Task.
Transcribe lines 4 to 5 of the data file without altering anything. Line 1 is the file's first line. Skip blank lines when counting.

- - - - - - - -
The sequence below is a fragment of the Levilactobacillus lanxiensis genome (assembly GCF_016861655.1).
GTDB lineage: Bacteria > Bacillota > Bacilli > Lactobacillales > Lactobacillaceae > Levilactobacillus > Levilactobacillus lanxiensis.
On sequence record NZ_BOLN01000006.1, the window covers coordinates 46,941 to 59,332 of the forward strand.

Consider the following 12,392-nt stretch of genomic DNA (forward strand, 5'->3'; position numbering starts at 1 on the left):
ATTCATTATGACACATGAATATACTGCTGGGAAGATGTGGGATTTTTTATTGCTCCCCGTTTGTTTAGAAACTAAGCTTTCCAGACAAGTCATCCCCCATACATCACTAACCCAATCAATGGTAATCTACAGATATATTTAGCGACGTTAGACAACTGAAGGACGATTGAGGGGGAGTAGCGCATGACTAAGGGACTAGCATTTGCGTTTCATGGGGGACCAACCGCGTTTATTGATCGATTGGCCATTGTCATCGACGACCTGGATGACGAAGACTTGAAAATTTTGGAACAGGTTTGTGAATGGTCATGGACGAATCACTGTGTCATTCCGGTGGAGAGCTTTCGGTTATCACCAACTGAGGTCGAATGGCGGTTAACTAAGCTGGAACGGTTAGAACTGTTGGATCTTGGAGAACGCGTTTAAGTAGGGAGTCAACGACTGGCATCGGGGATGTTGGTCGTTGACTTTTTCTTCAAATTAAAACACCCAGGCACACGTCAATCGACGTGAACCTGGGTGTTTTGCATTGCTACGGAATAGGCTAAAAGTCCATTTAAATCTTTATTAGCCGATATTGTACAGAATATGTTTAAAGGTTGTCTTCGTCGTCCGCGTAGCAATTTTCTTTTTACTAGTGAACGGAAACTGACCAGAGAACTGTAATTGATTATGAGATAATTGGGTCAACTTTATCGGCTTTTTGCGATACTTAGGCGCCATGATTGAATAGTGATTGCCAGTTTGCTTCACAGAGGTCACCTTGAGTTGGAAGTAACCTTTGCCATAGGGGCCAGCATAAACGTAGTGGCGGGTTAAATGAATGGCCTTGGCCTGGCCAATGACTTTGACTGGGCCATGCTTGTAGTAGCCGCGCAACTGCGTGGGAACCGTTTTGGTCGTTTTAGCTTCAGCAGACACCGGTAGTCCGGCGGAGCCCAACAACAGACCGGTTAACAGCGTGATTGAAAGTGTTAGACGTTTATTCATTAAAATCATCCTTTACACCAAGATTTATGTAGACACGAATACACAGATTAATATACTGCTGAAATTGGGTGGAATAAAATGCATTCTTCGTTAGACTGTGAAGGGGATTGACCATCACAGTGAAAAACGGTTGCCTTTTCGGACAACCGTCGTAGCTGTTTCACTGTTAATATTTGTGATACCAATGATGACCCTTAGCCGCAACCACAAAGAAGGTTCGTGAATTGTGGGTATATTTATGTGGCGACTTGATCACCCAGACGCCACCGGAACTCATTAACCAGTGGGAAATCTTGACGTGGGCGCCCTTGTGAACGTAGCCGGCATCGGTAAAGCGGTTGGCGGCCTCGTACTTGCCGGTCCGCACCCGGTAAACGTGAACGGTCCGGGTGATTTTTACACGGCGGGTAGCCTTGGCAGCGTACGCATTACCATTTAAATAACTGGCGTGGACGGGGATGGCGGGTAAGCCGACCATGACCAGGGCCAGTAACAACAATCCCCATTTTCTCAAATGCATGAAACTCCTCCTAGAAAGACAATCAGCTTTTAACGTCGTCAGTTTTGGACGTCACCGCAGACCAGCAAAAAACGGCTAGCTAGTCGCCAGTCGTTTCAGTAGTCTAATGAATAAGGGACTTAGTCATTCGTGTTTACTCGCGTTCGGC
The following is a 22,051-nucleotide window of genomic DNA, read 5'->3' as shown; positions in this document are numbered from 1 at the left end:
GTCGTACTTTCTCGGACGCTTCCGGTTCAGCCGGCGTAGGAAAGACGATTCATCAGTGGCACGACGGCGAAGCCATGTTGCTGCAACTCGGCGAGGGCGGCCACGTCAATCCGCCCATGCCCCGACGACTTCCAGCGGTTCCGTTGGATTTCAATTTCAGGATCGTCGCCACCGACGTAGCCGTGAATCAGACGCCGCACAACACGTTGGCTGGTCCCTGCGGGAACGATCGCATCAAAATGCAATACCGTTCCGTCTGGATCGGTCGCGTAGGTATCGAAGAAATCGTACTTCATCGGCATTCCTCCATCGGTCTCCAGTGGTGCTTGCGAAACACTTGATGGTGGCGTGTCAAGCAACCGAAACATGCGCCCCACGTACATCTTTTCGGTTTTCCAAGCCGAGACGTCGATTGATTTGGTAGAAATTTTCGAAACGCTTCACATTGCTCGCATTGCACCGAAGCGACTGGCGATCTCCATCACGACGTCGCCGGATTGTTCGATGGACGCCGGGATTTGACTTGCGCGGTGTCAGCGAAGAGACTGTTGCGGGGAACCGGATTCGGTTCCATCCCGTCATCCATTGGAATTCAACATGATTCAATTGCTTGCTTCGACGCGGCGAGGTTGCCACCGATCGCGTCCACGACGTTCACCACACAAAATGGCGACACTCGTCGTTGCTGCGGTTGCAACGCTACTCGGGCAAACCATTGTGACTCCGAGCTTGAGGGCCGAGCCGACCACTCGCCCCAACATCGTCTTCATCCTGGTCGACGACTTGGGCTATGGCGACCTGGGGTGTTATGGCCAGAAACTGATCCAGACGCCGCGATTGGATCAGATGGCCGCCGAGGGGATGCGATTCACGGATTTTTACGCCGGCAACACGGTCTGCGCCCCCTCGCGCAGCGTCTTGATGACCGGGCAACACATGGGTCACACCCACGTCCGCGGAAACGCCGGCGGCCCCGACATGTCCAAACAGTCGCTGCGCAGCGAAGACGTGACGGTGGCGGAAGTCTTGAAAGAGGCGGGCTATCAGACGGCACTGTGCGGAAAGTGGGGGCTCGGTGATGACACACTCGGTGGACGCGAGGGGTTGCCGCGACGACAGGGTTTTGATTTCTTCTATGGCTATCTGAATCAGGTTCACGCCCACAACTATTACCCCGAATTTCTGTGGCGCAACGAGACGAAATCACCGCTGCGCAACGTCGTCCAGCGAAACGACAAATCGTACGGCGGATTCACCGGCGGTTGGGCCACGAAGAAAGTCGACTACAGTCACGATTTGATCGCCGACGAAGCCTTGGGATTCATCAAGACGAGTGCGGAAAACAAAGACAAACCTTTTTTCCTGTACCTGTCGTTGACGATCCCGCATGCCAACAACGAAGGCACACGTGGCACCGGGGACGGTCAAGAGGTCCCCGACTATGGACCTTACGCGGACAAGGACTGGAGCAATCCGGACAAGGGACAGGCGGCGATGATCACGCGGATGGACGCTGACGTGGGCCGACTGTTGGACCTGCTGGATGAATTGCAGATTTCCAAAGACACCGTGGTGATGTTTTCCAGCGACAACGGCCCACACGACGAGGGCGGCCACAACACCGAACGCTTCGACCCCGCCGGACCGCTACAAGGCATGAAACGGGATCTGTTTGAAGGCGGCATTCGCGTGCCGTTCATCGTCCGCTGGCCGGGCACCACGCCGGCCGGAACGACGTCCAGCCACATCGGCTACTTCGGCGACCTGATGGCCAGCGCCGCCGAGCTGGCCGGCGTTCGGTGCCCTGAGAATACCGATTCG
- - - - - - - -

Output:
Consider the following 12,392-nt stretch of genomic DNA (forward strand, 5'->3'; position numbering starts at 1 on the left):
ATTCATTATGACACATGAATATACTGCTGGGAAGATGTGGGATTTTTTATTGCTCCCCGTTTGTTTAGAAACTAAGCTTTCCAGACAAGTCATCCCCCATACATCACTAACCCAATCAATGGTAATCTACAGATATATTTAGCGACGTTAGACAACTGAAGGACGATTGAGGGGGAGTAGCGCATGACTAAGGGACTAGCATTTGCGTTTCATGGGGGACCAACCGCGTTTATTGATCGATTGGCCATTGTCATCGACGACCTGGATGACGAAGACTTGAAAATTTTGGAACAGGTTTGTGAATGGTCATGGACGAATCACTGTGTCATTCCGGTGGAGAGCTTTCGGTTATCACCAACTGAGGTCGAATGGCGGTTAACTAAGCTGGAACGGTTAGAACTGTTGGATCTTGGAGAACGCGTTTAAGTAGGGAGTCAACGACTGGCATCGGGGATGTTGGTCGTTGACTTTTTCTTCAAATTAAAACACCCAGGCACACGTCAATCGACGTGAACCTGGGTGTTTTGCATTGCTACGGAATAGGCTAAAAGTCCATTTAAATCTTTATTAGCCGATATTGTACAGAATATGTTTAAAGGTTGTCTTCGTCGTCCGCGTAGCAATTTTCTTTTTACTAGTGAACGGAAACTGACCAGAGAACTGTAATTGATTATGAGATAATTGGGTCAACTTTATCGGCTTTTTGCGATACTTAGGCGCCATGATTGAATAGTGATTGCCAGTTTGCTTCACAGAGGTCACCTTGAGTTGGAAGTAACCTTTGCCATAGGGGCCAGCATAAACGTAGTGGCGGGTTAAATGAATGGCCTTGGCCTGGCCAATGACTTTGACTGGGCCATGCTTGTAGTAGCCGCGCAACTGCGTGGGAACCGTTTTGGTCGTTTTAGCTTCAGCAGACACCGGTAGTCCGGCGGAGCCCAACAACAGACCGGTTAACAGCGTGATTGAAAGTGTTAGACGTTTATTCATTAAAATCATCCTTTACACCAAGATTTATGTAGACACGAATACACAGATTAATATACTGCTGAAATTGGGTGGAATAAAATGCATTCTTCGTTAGACTGTGAAGGGGATTGACCATCACAGTGAAAAACGGTTGCCTTTTCGGACAACCGTCGTAGCTGTTTCACTGTTAATATTTGTGATACCAATGATGACCCTTAGCCGCAACCACAAAGAAGGTTCGTGAATTGTGGGTATATTTATGTGGCGACTTGATCACCCAGACGCCACCGGAACTCATTAACCAGTGGGAAATCTTGACGTGGGCGCCCTTGTGAACGTAGCCGGCATCGGTAAAGCGGTTGGCGGCCTCGTACTTGCCGGTCCGCACCCGGTAAACGTGAACGGTCCGGGTGATTTTTACACGGCGGGTAGCCTTGGCAGCGTACGCATTACCATTTAAATAACTGGCGTGGACGGGGATGGCGGGTAAGCCGACCATGACCAGGGCCAGTAACAACAATCCCCATTTTCTCAAATGCATGAAACTCCTCCTAGAAAGACAATCAGCTTTTAACGTCGTCAGTTTTGGACGTCACCGCAGACCAGCAAAAAACGGCTAGCTAGTCGCCAGTCGTTTCAGTAGTCTAATGAATAAGGGACTTAGTCATTCGTGTTTACTCGCGTTCGGC